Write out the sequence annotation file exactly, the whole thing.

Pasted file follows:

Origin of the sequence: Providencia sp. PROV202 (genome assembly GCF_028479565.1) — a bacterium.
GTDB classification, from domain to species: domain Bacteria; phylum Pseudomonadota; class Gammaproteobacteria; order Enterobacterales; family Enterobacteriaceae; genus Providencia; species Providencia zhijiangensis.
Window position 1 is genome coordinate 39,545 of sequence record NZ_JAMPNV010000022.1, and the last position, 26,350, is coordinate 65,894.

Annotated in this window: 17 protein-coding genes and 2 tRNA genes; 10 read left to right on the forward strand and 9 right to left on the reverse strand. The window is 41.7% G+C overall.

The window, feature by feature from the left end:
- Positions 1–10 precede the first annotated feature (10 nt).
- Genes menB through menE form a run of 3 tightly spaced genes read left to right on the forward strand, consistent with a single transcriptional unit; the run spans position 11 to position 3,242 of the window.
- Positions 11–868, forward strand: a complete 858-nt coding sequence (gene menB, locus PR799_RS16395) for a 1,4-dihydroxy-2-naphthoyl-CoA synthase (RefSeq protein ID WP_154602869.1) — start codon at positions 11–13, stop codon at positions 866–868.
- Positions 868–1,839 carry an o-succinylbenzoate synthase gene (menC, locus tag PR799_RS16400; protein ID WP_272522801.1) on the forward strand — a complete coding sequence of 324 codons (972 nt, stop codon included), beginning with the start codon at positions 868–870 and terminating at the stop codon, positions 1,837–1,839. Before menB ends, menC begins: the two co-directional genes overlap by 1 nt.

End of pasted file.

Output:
Origin of the sequence: Providencia sp. PROV202 (genome assembly GCF_028479565.1) — a bacterium.
GTDB classification, from domain to species: domain Bacteria; phylum Pseudomonadota; class Gammaproteobacteria; order Enterobacterales; family Enterobacteriaceae; genus Providencia; species Providencia zhijiangensis.
Window position 1 is genome coordinate 39,545 of sequence record NZ_JAMPNV010000022.1, and the last position, 26,350, is coordinate 65,894.

Annotated in this window: 17 protein-coding genes and 2 tRNA genes; 10 read left to right on the forward strand and 9 right to left on the reverse strand. The window is 41.7% G+C overall.

The window, feature by feature from the left end:
- Positions 1–10 precede the first annotated feature (10 nt).
- Genes menB through menE form a run of 3 tightly spaced genes read left to right on the forward strand, consistent with a single transcriptional unit; the run spans position 11 to position 3,242 of the window.
- Positions 11–868, forward strand: a complete 858-nt coding sequence (gene menB, locus PR799_RS16395) for a 1,4-dihydroxy-2-naphthoyl-CoA synthase (RefSeq protein ID WP_154602869.1) — start codon at positions 11–13, stop codon at positions 866–868.
- Positions 868–1,839 carry an o-succinylbenzoate synthase gene (menC, locus tag PR799_RS16400; protein ID WP_272522801.1) on the forward strand — a complete coding sequence of 324 codons (972 nt, stop codon included), beginning with the start codon at positions 868–870 and terminating at the stop codon, positions 1,837–1,839. Before menB ends, menC begins: the two co-directional genes overlap by 1 nt.